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Published September 26, 2008, 12:00 AM

Fresh face for old threshers

Valley City man takes joy in ag projects
Gordon Reiten is not taking retirement sitting down.

By: Tracy Frank, The Forum

Hastings, N.D.

Gordon Reiten is not taking retirement sitting down.

In addition to driving tractor for a friend and doing yard work for his son, the retired farmer from Valley City restores old grain separators.

“I found out sitting around town didn’t agree with me,” Reiten said.

Reiten retired five years ago and in that time has restored four grain separators, or threshing machines, as they’re commonly called. He finished his most recent machine about a month ago.

The threshers, which were once used to separate the kernel of wheat from the chaff, are between 50 and 100 years old.

He finds them in tree rows and on old farmsteads.

“They were all just old, rusty hulks when I found them,” Reiten said.

Now, they’re gleaming remembrances of agricultural history.

“There are a lot of threshing machines that are sitting back in trees or behind abandoned buildings that are just falling apart. It is a good piece of our heritage and it’s good that there’s somebody who’s able to take the time and kind of bring them back to life,” said Bruce Reiten, Gordon Reiten’s son.

Two of the machines were in such bad shape that Reiten had to find two more to piece them together into restorable machines.

“I’ve always been interested in old farm equipment,” he said.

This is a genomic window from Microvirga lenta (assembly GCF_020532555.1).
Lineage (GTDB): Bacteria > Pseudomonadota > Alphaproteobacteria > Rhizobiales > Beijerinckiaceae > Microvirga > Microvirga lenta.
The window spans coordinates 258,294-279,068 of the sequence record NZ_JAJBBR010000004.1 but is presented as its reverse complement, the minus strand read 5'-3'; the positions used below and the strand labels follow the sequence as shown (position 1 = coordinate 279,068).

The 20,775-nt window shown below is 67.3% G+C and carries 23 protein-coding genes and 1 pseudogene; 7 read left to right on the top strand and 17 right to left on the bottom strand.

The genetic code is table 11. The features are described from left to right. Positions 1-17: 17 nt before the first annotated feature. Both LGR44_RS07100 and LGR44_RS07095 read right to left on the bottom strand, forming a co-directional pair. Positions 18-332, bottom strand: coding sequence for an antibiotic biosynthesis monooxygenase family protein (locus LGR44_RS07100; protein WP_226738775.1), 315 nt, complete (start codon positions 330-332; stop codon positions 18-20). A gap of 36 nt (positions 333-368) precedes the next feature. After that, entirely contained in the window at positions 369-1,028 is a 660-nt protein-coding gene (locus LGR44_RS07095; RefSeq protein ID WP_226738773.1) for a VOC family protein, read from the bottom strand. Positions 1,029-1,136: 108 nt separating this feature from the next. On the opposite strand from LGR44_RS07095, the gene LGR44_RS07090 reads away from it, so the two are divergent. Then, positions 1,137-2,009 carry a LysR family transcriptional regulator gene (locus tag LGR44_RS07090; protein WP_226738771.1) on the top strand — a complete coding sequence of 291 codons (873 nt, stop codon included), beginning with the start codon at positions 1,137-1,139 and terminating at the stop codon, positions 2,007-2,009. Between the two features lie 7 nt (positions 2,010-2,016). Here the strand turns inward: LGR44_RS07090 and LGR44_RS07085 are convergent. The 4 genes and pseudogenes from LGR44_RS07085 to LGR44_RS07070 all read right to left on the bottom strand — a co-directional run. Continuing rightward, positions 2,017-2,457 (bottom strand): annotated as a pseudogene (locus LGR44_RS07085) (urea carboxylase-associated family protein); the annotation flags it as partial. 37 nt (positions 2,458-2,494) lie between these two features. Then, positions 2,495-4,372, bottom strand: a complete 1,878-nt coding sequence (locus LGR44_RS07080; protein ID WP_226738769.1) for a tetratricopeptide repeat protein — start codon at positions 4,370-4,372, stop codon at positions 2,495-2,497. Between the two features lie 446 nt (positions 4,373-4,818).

The threshers are displayed on the farm Reiten grew up on, where his son and son’s family live.

It’s along Highway 1 near Hastings, about 15 miles south of the Oakes interchange on Interstate 94, just past Valley City.

The machines draw occasional sightseers. A man stopped to take pictures of the restored threshers earlier this week.

Reiten tries to use the original paint colors and decals, which can be hard to find. If he can’t find them, he has them custom-made.

When he restores a thresher, Reiten first scrapes it to get the rust off. Then he sprays it with aluminum paint.

He covers it with “as many Fargo Forums as I can find,” so he doesn’t get paint on the silver panels before painting the rest, he said.

Reiten then adds detailing around the panels and the decals.

The process usually takes all summer to complete in his spare time. He estimates he spends about a month working on one thresher.

“It’s a good pastime,” he said.

He doesn’t have any work on separators lined up for next year, but he said if somebody has a John Deere or Minneapolis threshing machine, he would take it off their hands.

Readers can reach Forum reporter Tracy Frank at (701) 241-5526